Magnetic navigation can help facilitate guidewire placement in complex lesion sets

February 07, 2006

Houston, TX - The use of powerful electromagnets to advance and position the guidewire across difficult-to-treat lesions appears to help operators facilitate PCI in patients with tortuous and severely angulated coronary arteries, according to newly published data[1]. First reports on the use of magnetic navigation in the percutaneous treatment of complex lesion sets suggest that the technology has the potential to become a useful adjunct for wire placement in complex PCI cases, investigators say.

Describing their initial experiences with the magnetic navigation system (Stereotaxis, St Louis, MO) in the February 7, 2006 issue of the Journal of the American College of Cardiology, lead investigator Dr Satya Reddy Atmakuri (Baylor College of Medicine, Houston, TX) and colleagues write that the navigation system enabled PCI to be extended to patients with tortuous and angulated vessels. "Although the current report represents a consecutive series of individual cases without a control group, it demonstrates that this novel near-robotic technique is feasible in human PCI and has the potential to expand the utility of the procedure," write the authors.

As previously reported by heart wire , the magnetic navigation system has been shown to be useful in various cardiac electrophysiology procedures, including mapping, pacing, and ablation. With the system, two magnets, external to the patient, create a magnetic field and generate sufficient force to steer magnetically tipped catheters and guidewires. Navigation is achieved by changes in the magnetic field to deflect the interventional device, allowing a guidewire to interrogate angles up to 120º.

In this first peer-reviewed report on the use of magnetic navigation in PCI, patients were selected for inclusion, in addition to the usual criteria, if the operator believed access to the target vessel with the guidewire would be difficult or impossible using conventional means. Patients who previously underwent an attempted but unsuccessful conventional PCI were also included if the operator felt a second attempt at approaching the lesion might be possible with the magnetic navigation system. Overall, 14 operators performed PCI in 69 patients using the magnetic navigation system. Most lesions attempted were ACC/AHA type B2 (53%), followed by type C lesions (43%).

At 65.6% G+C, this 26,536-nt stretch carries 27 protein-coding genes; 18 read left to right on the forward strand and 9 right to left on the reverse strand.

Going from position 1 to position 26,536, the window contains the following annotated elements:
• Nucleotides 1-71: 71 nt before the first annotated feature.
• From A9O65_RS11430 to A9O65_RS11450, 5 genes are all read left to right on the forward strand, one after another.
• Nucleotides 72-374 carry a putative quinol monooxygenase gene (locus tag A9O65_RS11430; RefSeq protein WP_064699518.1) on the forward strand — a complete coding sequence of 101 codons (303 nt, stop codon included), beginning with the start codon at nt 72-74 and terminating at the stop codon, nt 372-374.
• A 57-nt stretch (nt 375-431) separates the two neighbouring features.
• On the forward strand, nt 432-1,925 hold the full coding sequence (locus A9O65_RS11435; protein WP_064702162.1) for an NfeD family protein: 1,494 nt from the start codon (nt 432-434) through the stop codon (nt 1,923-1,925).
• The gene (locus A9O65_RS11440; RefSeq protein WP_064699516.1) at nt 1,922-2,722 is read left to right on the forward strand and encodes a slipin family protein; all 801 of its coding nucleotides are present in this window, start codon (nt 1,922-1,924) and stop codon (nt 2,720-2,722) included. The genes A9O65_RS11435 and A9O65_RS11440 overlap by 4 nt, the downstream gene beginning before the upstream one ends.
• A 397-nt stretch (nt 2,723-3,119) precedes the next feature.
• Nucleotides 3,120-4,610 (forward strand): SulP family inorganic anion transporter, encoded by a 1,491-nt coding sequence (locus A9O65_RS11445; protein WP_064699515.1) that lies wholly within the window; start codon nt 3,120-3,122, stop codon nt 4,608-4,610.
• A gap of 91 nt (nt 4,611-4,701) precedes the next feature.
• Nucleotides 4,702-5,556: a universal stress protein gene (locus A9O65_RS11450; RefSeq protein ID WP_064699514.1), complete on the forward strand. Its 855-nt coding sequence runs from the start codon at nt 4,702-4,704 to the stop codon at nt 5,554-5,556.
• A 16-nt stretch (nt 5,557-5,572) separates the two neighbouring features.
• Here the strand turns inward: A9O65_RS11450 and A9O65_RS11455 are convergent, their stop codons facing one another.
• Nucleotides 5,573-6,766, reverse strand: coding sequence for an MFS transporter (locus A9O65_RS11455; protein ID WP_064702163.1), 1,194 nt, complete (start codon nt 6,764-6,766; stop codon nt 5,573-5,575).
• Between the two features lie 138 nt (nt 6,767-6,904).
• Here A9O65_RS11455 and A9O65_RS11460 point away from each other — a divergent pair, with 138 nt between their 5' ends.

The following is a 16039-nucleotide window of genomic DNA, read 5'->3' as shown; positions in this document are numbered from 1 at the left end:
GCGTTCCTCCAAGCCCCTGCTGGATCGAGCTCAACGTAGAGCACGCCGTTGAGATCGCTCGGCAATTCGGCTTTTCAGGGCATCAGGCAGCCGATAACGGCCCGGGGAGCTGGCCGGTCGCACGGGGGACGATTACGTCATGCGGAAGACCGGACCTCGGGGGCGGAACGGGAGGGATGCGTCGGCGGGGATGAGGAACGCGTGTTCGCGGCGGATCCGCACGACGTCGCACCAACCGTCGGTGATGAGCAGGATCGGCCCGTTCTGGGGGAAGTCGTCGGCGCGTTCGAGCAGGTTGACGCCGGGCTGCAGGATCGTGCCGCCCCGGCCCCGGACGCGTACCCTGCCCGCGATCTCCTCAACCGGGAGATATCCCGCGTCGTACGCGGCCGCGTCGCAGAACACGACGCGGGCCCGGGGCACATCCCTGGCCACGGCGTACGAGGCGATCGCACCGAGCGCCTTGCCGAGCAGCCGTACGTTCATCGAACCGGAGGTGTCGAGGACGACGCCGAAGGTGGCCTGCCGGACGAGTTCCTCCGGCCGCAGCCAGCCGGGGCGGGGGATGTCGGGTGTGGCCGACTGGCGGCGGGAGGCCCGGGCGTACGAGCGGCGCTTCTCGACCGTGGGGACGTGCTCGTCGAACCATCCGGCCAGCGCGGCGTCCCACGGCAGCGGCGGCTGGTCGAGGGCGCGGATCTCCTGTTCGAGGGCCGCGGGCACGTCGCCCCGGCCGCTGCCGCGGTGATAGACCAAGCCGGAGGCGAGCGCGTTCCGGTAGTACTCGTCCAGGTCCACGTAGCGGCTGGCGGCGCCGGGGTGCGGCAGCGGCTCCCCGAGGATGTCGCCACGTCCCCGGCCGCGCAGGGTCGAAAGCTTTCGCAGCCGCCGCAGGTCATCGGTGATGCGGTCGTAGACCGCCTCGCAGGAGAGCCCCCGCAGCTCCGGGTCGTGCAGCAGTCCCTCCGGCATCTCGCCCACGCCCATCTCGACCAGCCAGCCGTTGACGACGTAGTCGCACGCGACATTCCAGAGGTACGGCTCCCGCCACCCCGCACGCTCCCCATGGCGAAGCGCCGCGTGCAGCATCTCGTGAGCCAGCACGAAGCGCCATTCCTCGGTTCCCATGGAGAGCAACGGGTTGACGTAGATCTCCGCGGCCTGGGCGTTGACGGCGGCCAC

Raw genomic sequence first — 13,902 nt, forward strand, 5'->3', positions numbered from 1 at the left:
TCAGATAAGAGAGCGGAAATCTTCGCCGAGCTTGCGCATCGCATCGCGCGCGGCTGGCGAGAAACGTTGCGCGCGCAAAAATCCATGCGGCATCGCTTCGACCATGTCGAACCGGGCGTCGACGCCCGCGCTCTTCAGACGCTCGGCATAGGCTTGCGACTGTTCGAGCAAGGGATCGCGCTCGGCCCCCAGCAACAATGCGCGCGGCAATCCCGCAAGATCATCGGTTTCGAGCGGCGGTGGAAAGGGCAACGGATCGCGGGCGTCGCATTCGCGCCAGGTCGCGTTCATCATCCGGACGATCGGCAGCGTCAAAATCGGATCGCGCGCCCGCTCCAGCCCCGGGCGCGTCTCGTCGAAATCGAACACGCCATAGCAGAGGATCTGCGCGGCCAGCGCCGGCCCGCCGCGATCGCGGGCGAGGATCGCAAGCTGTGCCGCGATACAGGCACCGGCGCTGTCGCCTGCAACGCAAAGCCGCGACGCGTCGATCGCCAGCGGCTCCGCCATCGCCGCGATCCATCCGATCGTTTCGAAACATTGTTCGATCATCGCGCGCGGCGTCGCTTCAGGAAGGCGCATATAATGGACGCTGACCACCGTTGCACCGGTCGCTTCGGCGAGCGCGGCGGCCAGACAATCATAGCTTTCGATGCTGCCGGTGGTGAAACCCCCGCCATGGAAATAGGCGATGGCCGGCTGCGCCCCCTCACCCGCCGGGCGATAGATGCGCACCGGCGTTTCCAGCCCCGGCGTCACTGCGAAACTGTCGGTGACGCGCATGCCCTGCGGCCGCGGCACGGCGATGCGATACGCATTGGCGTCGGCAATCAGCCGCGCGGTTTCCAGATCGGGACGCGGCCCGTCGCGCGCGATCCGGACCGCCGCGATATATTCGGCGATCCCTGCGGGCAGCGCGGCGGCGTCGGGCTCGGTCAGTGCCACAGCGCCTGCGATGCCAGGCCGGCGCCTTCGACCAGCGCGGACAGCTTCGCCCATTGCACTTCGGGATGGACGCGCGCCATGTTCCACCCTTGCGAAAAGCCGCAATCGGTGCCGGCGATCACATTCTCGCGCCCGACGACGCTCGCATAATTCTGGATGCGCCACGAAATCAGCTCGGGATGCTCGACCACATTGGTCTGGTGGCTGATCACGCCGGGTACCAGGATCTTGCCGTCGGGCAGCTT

The target lesion was crossed with the magnetically tipped guidewire in 85% of cases. In four of these cases, a balloon could not be passed across the lesion following guidewire placement, leading to a procedural success rate of 79%.

Procedure variables

Variable Magnetic-navigation-assisted intervention, primary attempt Magnetic-navigation-assisted intervention, secondary attempt Total
Total lesions attempted, n 55 13 68
Successful placement of guidewire, n (%) 49 (89) 9 (69) 58 (85)
Unsuccessful PCI after guidewire placement, n (%) 3 (5) 1 (8) 4 (6)
Procedural success, n (%) 46 (84) 8 (62) 54 (79)
Guidewire placement time, min (range) 10 (5-15.5) 14 (8-38) 10.5 (6-18)
Total procedure time, min (range) 62 (38-74) 70 (59-89) 64 (41-76)
Fluoroscopy time, min (range) 23.2 (13.7-41.8) 59 (41.4-75) 30 (15.2-60.1)
Contrast, mL (range) 173 (125-271) 230 (210-260) 190 (140-270)

In the report, Atmakuri and colleagues point out that it is not clear how wide the applicability of magnetic-assisted navigation is likely to be, given that few clinical trials or registries report the severity of angulation or tortuosity. One report, however, found that 24% of patients in the National Heart, Lung, and Blood Institute-sponsored Dynamic registry had a moderately or severely tortuous vessel.

Like most early reports, the authors note, the study has limitations, and further trials will be needed. In the current study, a control group was not used, as the inclusion criteria were largely "intuitive and operator dependent." Further comparisons with conventional techniques in a randomized trial are still needed, they write.

"Although this report describes an acceptably high success rate in a particularly complex lesion subset, the available interventional equipment (for example, magnetic-assisted intervention guidewires and catheters) represents early and perhaps 'primitive technology,' " conclude the authors. As advancements materialize, higher success rates in more complex lesions might be possible, they write. In addition, fluoroscopic and total procedural times, considerably longer than generally reported, would be expected to decrease as operators learn how to use the system efficiently, write the authors.

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